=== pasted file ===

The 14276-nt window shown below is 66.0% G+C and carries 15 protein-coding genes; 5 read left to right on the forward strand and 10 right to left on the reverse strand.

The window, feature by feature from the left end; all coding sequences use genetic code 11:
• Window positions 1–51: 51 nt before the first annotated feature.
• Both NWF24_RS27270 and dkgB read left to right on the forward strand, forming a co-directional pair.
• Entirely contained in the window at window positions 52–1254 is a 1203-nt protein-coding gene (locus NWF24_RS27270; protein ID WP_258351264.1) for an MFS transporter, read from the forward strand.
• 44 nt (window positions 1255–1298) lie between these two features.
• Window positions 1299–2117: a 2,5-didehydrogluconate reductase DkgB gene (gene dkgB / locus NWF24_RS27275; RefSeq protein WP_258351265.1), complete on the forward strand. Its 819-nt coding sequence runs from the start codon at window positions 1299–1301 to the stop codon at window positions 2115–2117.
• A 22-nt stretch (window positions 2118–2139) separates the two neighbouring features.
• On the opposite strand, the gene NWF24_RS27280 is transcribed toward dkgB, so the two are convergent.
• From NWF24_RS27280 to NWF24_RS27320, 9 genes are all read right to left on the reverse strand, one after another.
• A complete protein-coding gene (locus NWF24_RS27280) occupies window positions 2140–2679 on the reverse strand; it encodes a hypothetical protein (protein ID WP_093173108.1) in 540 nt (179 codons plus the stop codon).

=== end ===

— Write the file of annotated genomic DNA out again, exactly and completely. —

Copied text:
The 14276-nt window shown below is 66.0% G+C and carries 15 protein-coding genes; 5 read left to right on the forward strand and 10 right to left on the reverse strand.

The window, feature by feature from the left end; all coding sequences use genetic code 11:
• Window positions 1–51: 51 nt before the first annotated feature.
• Both NWF24_RS27270 and dkgB read left to right on the forward strand, forming a co-directional pair.
• Entirely contained in the window at window positions 52–1254 is a 1203-nt protein-coding gene (locus NWF24_RS27270; protein ID WP_258351264.1) for an MFS transporter, read from the forward strand.
• 44 nt (window positions 1255–1298) lie between these two features.
• Window positions 1299–2117: a 2,5-didehydrogluconate reductase DkgB gene (gene dkgB / locus NWF24_RS27275; RefSeq protein WP_258351265.1), complete on the forward strand. Its 819-nt coding sequence runs from the start codon at window positions 1299–1301 to the stop codon at window positions 2115–2117.
• A 22-nt stretch (window positions 2118–2139) separates the two neighbouring features.
• On the opposite strand, the gene NWF24_RS27280 is transcribed toward dkgB, so the two are convergent.
• From NWF24_RS27280 to NWF24_RS27320, 9 genes are all read right to left on the reverse strand, one after another.
• A complete protein-coding gene (locus NWF24_RS27280) occupies window positions 2140–2679 on the reverse strand; it encodes a hypothetical protein (protein ID WP_093173108.1) in 540 nt (179 codons plus the stop codon).